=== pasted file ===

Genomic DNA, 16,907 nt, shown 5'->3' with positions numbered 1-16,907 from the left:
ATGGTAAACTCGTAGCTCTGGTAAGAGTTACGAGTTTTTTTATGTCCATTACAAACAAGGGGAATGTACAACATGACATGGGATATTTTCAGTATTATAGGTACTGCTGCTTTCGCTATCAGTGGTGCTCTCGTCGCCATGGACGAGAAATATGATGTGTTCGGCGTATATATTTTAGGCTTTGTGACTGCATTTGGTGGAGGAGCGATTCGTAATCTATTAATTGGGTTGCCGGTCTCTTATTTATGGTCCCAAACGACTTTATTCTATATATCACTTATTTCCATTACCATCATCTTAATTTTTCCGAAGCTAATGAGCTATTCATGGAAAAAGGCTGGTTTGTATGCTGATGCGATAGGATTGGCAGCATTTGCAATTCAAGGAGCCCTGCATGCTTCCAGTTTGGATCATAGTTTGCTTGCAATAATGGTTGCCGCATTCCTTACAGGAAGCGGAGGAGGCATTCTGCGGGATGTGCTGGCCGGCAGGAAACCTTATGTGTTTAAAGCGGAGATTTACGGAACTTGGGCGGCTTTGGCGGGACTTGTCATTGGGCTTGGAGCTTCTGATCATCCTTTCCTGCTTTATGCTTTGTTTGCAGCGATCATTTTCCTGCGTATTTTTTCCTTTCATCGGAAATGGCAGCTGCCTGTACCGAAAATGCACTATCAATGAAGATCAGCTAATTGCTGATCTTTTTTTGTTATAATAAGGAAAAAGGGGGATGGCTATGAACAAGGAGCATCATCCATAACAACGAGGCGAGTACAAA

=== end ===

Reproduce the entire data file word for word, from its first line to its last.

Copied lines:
Genomic DNA, 16,907 nt, shown 5'->3' with positions numbered 1-16,907 from the left:
ATGGTAAACTCGTAGCTCTGGTAAGAGTTACGAGTTTTTTTATGTCCATTACAAACAAGGGGAATGTACAACATGACATGGGATATTTTCAGTATTATAGGTACTGCTGCTTTCGCTATCAGTGGTGCTCTCGTCGCCATGGACGAGAAATATGATGTGTTCGGCGTATATATTTTAGGCTTTGTGACTGCATTTGGTGGAGGAGCGATTCGTAATCTATTAATTGGGTTGCCGGTCTCTTATTTATGGTCCCAAACGACTTTATTCTATATATCACTTATTTCCATTACCATCATCTTAATTTTTCCGAAGCTAATGAGCTATTCATGGAAAAAGGCTGGTTTGTATGCTGATGCGATAGGATTGGCAGCATTTGCAATTCAAGGAGCCCTGCATGCTTCCAGTTTGGATCATAGTTTGCTTGCAATAATGGTTGCCGCATTCCTTACAGGAAGCGGAGGAGGCATTCTGCGGGATGTGCTGGCCGGCAGGAAACCTTATGTGTTTAAAGCGGAGATTTACGGAACTTGGGCGGCTTTGGCGGGACTTGTCATTGGGCTTGGAGCTTCTGATCATCCTTTCCTGCTTTATGCTTTGTTTGCAGCGATCATTTTCCTGCGTATTTTTTCCTTTCATCGGAAATGGCAGCTGCCTGTACCGAAAATGCACTATCAATGAAGATCAGCTAATTGCTGATCTTTTTTTGTTATAATAAGGAAAAAGGGGGATGGCTATGAACAAGGAGCATCATCCATAACAACGAGGCGAGTACAAA